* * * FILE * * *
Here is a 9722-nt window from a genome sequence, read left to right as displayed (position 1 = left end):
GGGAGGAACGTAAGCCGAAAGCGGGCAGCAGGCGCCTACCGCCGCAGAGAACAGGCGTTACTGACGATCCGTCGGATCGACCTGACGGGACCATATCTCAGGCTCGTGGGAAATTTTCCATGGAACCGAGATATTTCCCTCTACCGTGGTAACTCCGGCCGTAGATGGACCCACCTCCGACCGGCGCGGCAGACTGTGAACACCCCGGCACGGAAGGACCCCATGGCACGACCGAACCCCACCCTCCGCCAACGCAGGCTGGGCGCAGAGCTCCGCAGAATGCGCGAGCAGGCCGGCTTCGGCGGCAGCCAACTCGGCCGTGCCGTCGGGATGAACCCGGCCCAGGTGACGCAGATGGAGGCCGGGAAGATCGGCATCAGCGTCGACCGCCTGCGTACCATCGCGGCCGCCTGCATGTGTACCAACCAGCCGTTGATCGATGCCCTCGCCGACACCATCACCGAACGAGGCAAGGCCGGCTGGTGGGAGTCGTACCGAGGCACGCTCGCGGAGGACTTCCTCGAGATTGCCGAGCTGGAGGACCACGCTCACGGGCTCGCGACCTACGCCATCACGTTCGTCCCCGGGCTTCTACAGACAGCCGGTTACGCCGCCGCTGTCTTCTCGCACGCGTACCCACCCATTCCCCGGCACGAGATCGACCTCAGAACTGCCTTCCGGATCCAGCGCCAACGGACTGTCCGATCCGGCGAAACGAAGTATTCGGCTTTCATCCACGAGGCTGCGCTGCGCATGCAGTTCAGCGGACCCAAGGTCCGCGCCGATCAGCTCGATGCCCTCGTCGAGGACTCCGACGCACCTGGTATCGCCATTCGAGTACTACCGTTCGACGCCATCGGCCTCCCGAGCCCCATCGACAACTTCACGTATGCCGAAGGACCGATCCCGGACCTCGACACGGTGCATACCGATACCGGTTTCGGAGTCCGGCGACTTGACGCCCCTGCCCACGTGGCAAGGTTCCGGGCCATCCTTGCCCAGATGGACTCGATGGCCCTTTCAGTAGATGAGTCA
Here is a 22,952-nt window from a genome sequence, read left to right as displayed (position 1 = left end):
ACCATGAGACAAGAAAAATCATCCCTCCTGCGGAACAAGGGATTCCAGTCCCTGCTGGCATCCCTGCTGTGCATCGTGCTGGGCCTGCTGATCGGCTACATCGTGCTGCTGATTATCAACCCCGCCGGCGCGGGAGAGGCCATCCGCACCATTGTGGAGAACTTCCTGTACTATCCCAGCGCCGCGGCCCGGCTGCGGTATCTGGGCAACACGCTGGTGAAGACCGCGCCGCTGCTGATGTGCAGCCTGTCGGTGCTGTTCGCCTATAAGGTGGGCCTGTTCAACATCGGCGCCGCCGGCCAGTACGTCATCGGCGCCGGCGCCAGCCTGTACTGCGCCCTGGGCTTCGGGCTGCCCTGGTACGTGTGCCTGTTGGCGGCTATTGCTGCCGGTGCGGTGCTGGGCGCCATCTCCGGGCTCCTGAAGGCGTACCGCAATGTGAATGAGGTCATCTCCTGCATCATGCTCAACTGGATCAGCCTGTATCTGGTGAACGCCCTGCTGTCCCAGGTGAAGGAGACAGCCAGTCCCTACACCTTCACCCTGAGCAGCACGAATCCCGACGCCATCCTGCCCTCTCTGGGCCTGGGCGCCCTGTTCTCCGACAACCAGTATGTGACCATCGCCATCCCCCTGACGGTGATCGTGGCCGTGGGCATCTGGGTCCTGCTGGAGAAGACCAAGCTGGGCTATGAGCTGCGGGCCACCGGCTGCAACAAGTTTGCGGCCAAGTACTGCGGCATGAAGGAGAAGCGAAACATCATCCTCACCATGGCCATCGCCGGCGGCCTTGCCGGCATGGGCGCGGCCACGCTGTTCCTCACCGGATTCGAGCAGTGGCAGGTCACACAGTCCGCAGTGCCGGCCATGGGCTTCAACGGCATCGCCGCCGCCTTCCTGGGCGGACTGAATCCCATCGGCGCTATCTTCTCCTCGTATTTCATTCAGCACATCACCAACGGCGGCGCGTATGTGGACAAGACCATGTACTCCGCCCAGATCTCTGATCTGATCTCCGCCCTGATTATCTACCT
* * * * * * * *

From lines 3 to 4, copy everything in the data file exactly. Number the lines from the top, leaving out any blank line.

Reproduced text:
Here is a 22,952-nt window from a genome sequence, read left to right as displayed (position 1 = left end):
ACCATGAGACAAGAAAAATCATCCCTCCTGCGGAACAAGGGATTCCAGTCCCTGCTGGCATCCCTGCTGTGCATCGTGCTGGGCCTGCTGATCGGCTACATCGTGCTGCTGATTATCAACCCCGCCGGCGCGGGAGAGGCCATCCGCACCATTGTGGAGAACTTCCTGTACTATCCCAGCGCCGCGGCCCGGCTGCGGTATCTGGGCAACACGCTGGTGAAGACCGCGCCGCTGCTGATGTGCAGCCTGTCGGTGCTGTTCGCCTATAAGGTGGGCCTGTTCAACATCGGCGCCGCCGGCCAGTACGTCATCGGCGCCGGCGCCAGCCTGTACTGCGCCCTGGGCTTCGGGCTGCCCTGGTACGTGTGCCTGTTGGCGGCTATTGCTGCCGGTGCGGTGCTGGGCGCCATCTCCGGGCTCCTGAAGGCGTACCGCAATGTGAATGAGGTCATCTCCTGCATCATGCTCAACTGGATCAGCCTGTATCTGGTGAACGCCCTGCTGTCCCAGGTGAAGGAGACAGCCAGTCCCTACACCTTCACCCTGAGCAGCACGAATCCCGACGCCATCCTGCCCTCTCTGGGCCTGGGCGCCCTGTTCTCCGACAACCAGTATGTGACCATCGCCATCCCCCTGACGGTGATCGTGGCCGTGGGCATCTGGGTCCTGCTGGAGAAGACCAAGCTGGGCTATGAGCTGCGGGCCACCGGCTGCAACAAGTTTGCGGCCAAGTACTGCGGCATGAAGGAGAAGCGAAACATCATCCTCACCATGGCCATCGCCGGCGGCCTTGCCGGCATGGGCGCGGCCACGCTGTTCCTCACCGGATTCGAGCAGTGGCAGGTCACACAGTCCGCAGTGCCGGCCATGGGCTTCAACGGCATCGCCGCCGCCTTCCTGGGCGGACTGAATCCCATCGGCGCTATCTTCTCCTCGTATTTCATTCAGCACATCACCAACGGCGGCGCGTATGTGGACAAGACCATGTACTCCGCCCAGATCTCTGATCTGATCTCCGCCCTGATTATCTACCT